For the past couple of years, I have been trying hard to build a wardrobe built on classic, quality pieces that I can wear for years to come. So far, so good. I have been actively shunning H&M and Forever 21, as more often than not, the pieces I’ve bought at these two stores wash terribly and don’t last…but then Forever 21 debuted their Contemporary Line and I’ve found myself crossing the threshold of that teenybopper store more often.
Now, don’t get me wrong. When I want a fun outfit for a night on the town, or need something in a pinch that’s trendy, Zara, H&M and Forever 21 are usually my first stops, but I adhere to a set of rules when looking for outfits at these stores. For instance, I will probably be hitting up these stores to pick up some of the fall 2015 trends like one shoulder shirts, skinny scarves and Victorian dresses that I’m starting to see everywhere. Side note: I won’t be caught dead in a “dickie” – which are big this fall. I will file that tragic look under “Things I Don’t Understand” like Donald Trump’s hair and the appeal of the sugary disaster which is the Pumpkin Spice Latte.
So, I’m going to share with you my rules for building a wardrobe on a budget, especially when shopping at fast-fashion stores:
Buy items in neutral colours (black, white, grey, beige)
I absolutely love colour. Some of my favourite colours are emerald green, cobalt blue and fuchsia. My personal preference though is to buy brightly coloured clothing from brands I trust in natural fabrics such as silk, wool and linen.
More often than not, when I hit the fast fashion stores, I buy items in neutral colours only, and usually in black. Black hides a myriad of design flaws and usually always looks more expensive than, let’s say, a sad yellow dress which highlights all of the loose threads, bad seams, puckering, dinginess, etc.
Stay away from items with writing on them
I generally do not wear clothing, especially shirts, with writing on them. If a cute little tee has “Hottie” emblazoned on the front in red rhinestones, I won’t touch it with a ten-foot pole. Same goes for writing on the seat of pants. Hello! 2004 wants its pants back!
Try not to buy items with garish prints
Don’t get me wrong – I love prints! There are so many wonderful prints to choose from! Unfortunately, fast-fashion is generally made so poorly, that manufacturers do not take the time to make the clothing properly, and that includes matching up the prints. I see this all the time with cheaply made polka dot dresses or clothing made with fabrics with large patterns. Also, I’m sorry, but a blouse covered in hamburgers or marijuana leaves does not scream “classy” to me, but to each their own.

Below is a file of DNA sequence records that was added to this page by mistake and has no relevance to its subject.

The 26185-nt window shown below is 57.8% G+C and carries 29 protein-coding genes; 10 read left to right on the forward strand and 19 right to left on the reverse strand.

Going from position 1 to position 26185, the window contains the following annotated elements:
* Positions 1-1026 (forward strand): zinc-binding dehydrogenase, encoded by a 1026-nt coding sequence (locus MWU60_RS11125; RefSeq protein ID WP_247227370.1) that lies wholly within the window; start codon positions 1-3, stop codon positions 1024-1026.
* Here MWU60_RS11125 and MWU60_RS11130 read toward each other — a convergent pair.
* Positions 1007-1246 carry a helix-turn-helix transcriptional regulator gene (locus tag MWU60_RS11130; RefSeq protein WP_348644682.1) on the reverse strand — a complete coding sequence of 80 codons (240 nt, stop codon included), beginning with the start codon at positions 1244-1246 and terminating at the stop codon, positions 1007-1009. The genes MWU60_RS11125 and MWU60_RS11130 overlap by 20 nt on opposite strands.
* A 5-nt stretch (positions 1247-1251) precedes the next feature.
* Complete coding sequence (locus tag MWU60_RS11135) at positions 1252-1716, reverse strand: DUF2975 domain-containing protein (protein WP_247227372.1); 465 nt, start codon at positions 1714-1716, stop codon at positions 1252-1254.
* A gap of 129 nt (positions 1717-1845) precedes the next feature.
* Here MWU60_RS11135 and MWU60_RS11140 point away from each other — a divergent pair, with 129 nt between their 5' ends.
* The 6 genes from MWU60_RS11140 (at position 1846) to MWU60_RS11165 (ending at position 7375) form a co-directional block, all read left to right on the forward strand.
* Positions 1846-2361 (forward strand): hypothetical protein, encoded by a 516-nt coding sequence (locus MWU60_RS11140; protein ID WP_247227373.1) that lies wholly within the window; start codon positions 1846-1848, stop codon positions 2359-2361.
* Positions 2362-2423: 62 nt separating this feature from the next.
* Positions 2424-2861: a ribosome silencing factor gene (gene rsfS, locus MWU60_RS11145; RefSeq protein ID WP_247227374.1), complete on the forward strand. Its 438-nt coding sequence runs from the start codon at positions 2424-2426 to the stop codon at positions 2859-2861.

Stay away, far away, from shiny fabrics
As tempting as it is, do not buy cheap sequinned clothing. Beading and sewing sequins is an art – one that has yet to be perfected by fast-fashion retailers. I can’t tell you how many times I’ve seen sequined dresses at these inexpensive stores with hundreds of sequins missing, all over the floor below their display, or they are sewn so badly onto cheap, stretchy mesh fabric, that the dress becomes see-through in some spots and would make even the tallest, skinniest supermodel look trashy.
The same goes for satin or those terrible high-waisted skinny jeans in shiny fabric. Come on!
Try to buy items made with natural fibers
Ok – I’ll admit it. It’s hard to find clothing made of natural fibers at these types of stores, but they do exist if you search hard enough! Items made of cotton, linen, wool, silk, etc. just hold up better. You won’t have too worry to much about pilling, clothes becoming misshapen (generally wool and cashmere aren’t great from the less-expensive stores), colours fading and bad fit. Regarding fit, I feel that items made with natural fabrics fit better. Rayon and acrylic items tend to lose their shape, wash poorly and fall apart more quickly.
While in Toronto this weekend, I found a great little tweed minidress at H&M. It fits remarkably well, except for the arm holes which are too large. I bought the dress anyways as I felt that at $49.99, it looked much more expensive and I knew I could get a lot of wear out of it this fall/winter season. The $20 tailoring charge is worth it to me to make it look perfect.
If you see something you like that is inexpensive and looks great, but needs a little tailoring to perfect it, buy it and march it directly to the tailor shop! Tailoring is always worth it as great fit can make the most inexpensive clothing look wonderful. I have been known to tailor $10 tops if I feel it’s worth it!
What do you guys think? Any shopping tips to share? Anything you disagree with? Let me know in the comments!